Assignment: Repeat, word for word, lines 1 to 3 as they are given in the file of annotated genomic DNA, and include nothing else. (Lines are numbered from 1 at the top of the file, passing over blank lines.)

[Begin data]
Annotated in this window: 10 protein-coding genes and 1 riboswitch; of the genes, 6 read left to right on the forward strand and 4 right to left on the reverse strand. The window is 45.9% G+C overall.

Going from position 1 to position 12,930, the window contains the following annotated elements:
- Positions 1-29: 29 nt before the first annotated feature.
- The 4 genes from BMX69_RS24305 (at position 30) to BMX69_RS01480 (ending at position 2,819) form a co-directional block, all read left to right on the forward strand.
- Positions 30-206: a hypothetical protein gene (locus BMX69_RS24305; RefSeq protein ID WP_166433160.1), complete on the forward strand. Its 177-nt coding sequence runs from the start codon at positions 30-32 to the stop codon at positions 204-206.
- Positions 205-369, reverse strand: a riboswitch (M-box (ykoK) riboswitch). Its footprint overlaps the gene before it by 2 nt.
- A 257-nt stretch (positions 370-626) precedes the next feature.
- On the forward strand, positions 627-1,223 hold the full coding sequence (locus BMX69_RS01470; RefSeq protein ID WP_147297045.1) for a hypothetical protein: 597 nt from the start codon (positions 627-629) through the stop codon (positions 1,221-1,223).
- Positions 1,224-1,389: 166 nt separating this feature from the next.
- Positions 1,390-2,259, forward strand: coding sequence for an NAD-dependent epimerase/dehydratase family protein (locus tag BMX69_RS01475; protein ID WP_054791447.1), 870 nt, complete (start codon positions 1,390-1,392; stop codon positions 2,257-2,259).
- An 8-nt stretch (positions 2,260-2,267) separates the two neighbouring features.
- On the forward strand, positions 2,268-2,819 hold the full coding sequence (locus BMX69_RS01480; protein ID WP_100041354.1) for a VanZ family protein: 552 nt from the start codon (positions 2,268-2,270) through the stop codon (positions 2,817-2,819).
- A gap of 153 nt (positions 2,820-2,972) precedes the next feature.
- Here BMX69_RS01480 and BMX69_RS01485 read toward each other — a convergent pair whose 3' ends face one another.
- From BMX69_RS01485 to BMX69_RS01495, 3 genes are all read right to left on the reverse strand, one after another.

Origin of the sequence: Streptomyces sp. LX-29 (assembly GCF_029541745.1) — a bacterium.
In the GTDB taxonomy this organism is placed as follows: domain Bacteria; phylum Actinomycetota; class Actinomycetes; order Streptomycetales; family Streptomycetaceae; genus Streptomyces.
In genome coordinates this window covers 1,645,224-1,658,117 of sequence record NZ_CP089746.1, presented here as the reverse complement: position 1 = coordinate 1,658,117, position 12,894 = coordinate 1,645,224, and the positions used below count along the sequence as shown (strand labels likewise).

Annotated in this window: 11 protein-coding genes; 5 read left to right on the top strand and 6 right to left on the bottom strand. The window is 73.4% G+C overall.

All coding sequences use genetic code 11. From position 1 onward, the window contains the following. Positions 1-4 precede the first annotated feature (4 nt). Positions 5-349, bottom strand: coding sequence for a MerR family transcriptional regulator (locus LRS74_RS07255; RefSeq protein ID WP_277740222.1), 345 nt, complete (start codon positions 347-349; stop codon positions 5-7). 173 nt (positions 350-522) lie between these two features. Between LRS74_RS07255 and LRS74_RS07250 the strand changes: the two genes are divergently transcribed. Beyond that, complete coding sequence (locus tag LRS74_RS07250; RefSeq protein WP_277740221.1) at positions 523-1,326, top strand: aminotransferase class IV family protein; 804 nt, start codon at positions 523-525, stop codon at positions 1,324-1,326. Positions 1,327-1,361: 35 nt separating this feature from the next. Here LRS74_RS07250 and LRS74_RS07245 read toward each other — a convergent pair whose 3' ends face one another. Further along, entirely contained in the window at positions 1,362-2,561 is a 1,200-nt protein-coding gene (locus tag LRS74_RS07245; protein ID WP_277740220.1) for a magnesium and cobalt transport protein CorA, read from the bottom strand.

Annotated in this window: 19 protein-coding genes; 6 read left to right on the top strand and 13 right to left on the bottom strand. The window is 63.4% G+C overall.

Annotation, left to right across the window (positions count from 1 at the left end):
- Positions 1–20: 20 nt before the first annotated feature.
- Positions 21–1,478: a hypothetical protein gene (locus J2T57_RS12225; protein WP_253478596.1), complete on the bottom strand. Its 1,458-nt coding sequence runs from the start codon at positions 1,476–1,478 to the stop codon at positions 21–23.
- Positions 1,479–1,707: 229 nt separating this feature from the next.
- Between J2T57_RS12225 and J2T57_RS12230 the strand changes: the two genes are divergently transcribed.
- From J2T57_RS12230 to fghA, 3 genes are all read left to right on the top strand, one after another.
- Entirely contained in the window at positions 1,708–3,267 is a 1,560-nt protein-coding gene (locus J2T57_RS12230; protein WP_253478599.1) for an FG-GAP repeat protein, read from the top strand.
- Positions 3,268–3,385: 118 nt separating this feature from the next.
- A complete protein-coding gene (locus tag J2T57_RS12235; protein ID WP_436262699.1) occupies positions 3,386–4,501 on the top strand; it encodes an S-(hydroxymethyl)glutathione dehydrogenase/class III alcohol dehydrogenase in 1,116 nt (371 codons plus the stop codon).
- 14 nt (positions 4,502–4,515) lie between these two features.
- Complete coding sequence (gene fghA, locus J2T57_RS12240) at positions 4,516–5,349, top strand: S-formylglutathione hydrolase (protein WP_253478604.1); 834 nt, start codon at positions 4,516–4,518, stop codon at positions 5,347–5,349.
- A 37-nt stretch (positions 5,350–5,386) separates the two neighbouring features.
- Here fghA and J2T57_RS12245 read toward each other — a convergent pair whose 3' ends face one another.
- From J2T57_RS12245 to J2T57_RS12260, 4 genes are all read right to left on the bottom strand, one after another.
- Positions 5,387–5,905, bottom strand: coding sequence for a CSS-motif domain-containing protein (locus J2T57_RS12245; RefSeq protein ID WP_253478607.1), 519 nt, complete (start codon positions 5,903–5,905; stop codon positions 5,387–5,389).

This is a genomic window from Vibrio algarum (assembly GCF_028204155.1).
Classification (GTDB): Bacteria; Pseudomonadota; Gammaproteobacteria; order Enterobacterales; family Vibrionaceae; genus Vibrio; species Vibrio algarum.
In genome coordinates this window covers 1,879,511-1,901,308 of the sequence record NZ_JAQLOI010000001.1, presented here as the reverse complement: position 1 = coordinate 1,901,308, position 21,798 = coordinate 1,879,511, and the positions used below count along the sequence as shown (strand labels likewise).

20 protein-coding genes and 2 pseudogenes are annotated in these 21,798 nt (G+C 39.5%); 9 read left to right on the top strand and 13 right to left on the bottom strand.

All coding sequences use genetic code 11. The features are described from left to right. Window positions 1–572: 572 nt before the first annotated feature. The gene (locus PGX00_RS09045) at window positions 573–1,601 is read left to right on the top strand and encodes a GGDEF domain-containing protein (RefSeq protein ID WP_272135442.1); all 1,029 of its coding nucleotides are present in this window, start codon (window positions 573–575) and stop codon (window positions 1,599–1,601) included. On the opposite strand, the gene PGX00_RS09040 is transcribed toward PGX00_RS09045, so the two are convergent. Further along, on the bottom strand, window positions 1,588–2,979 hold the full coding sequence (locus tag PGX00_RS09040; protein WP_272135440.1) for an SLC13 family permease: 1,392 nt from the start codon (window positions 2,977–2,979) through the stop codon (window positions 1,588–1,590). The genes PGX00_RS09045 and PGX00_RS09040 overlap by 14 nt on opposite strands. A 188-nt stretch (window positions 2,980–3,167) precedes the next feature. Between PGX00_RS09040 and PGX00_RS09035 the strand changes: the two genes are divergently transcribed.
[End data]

Annotated in this window: 10 protein-coding genes and 1 riboswitch; of the genes, 6 read left to right on the forward strand and 4 right to left on the reverse strand. The window is 45.9% G+C overall.

Going from position 1 to position 12,930, the window contains the following annotated elements:
- Positions 1-29: 29 nt before the first annotated feature.